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I find it nearly impossible to keep a 24 hour day cycle and the developed world have been structured into the 8 hour work day where you have:

Eight hours labour, Eight hours recreation, Eight hours rest.

Are there strong physical and psychological reasons for keeping a 24-hour cycle beyond the benefit of being on the same time as everyone else? Are there cycles of sleep that we know to be bad, and which are shown to be beneficial?

Related to: Does polyphasic sleep work? Does it have long-term or short-term side effects?

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    Its important to realize that "the benefit of being on the same time" is not the only major external factor - daylight is a very strong factor on our bodies. A shifting daylight schedule every "cycle" could cause strong friction on your body's tendency to try to maintain a certain cycle. Therefore it's possible that you'd have more luck with a non-24 hour cycle in the absence of daylight, such as at the pole during winter or underground. – Nicole Mar 25 '11 at 16:57
  • Daylight as a factor is weaker in some people. I can relate to the OP... See Circadian rhythm sleep disorders – Amadan Mar 28 '11 at 2:46
  • 8 hours recreation? I'd bet not even with Google's 20% self time can you find 8 hours to play around in a work day! – cregox May 8 '11 at 6:14
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The Wikipedia page for Circadian Rythm gives you a quick overview about this subject, with lots of links for further reading.

A circadian rhythm is an endogenously driven roughly 24-hour cycle in biochemical, physiological, or behavioural processes. Circadian rhythms have been widely observed, in plants, animals, fungi and cyanobacteria.

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A great deal of research on biological clocks was done in the latter half of the 20th century. It is now known that the molecular circadian clock can function within a single cell; i.e., it is cell-autonomous. At the same time, different cells may communicate with each other resulting in a synchronised output of electrical signaling.

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Circadian rhythmicity is present in the sleeping and feeding patterns of animals, including human beings. There are also clear patterns of core body temperature, brain wave activity, hormone production, cell regeneration and other biological activities. enter image description here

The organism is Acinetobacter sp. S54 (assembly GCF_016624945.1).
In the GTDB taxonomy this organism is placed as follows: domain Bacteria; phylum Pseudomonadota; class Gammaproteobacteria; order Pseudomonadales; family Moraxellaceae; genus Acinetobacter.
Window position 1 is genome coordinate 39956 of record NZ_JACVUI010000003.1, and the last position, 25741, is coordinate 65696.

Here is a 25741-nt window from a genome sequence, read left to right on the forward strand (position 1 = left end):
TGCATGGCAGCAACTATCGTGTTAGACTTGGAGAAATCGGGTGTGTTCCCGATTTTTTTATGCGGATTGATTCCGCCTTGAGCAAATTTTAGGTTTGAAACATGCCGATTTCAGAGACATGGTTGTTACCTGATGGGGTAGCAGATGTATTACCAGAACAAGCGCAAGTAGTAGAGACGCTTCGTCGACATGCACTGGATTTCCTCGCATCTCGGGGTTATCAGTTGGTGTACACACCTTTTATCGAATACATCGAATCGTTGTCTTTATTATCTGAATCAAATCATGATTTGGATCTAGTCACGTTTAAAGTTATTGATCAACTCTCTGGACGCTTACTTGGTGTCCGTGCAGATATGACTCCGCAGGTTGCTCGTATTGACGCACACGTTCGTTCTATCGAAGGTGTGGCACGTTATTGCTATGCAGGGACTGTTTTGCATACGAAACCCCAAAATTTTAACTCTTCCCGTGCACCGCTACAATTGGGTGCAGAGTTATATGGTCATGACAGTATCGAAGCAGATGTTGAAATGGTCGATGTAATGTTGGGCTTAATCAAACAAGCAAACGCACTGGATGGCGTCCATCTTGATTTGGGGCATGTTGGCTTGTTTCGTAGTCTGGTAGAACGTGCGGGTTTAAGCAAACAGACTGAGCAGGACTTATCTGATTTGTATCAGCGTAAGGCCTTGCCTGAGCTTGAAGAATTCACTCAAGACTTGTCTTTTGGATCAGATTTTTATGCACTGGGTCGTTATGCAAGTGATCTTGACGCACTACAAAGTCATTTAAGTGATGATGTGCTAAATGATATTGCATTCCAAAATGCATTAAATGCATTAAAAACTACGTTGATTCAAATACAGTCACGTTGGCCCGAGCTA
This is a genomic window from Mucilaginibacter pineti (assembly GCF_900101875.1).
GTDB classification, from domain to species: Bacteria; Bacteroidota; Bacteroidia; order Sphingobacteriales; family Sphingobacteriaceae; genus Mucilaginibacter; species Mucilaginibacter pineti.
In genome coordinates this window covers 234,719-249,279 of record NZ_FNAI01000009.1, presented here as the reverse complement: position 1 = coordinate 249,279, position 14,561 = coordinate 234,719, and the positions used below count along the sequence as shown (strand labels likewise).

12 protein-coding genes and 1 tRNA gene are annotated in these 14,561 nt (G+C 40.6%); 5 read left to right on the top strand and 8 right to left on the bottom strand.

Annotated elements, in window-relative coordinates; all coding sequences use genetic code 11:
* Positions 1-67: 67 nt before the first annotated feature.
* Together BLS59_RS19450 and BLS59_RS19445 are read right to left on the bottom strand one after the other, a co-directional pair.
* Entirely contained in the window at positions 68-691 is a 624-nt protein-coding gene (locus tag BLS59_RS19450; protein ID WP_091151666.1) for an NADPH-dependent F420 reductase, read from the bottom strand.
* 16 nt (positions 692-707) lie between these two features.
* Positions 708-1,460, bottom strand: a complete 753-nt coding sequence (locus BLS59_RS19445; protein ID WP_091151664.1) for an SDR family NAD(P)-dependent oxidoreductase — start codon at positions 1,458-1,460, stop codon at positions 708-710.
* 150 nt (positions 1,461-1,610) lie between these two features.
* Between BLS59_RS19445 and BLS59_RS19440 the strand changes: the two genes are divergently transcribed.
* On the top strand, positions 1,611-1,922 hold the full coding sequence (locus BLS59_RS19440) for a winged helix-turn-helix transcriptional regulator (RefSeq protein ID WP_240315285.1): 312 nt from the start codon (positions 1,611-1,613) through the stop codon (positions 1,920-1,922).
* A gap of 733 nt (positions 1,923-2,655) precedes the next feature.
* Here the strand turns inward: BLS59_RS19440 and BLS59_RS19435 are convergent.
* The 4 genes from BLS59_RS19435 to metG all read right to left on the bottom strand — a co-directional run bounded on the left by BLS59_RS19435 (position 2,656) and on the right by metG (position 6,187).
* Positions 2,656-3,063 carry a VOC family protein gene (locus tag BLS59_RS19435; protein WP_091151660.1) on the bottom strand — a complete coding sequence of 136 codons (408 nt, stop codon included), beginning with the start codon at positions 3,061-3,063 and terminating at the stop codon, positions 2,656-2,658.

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The primary circadian "clock" in mammals is located in the suprachiasmatic nucleus (or nuclei) (SCN), a pair of distinct groups of cells located in the hypothalamus. Destruction of the SCN results in the complete absence of a regular sleep–wake rhythm.

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Timing of medical treatment in coordination with the body clock may significantly increase efficacy and reduce drug toxicity or adverse reactions [...] There are many health problems associated with disturbances of the human circadian rhythm.

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Although circadian rhythms are endogenous ("built-in", self-sustained), they are adjusted (entrained) to the environment by external cues called zeitgebers, the primary one of which is daylight.

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    Nice answer, but I'd like to see you go a bit deeper than just citing the wikipedia article. – anthony137 Mar 25 '11 at 15:05
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    So that's why I usually have to go #2 shortly after getting to work... – Adam Tuttle Mar 26 '11 at 3:19
  • added more links – Oliver_C Apr 17 '11 at 11:25
  • i'd say while great, this is probably outdated and way too focused on circadian rhythms... this cycle is marked by sleeping and its regulation relies much more heavily on brain conditioning than molecules. lots of room for improvements! :D – cregox Jul 26 '18 at 17:59

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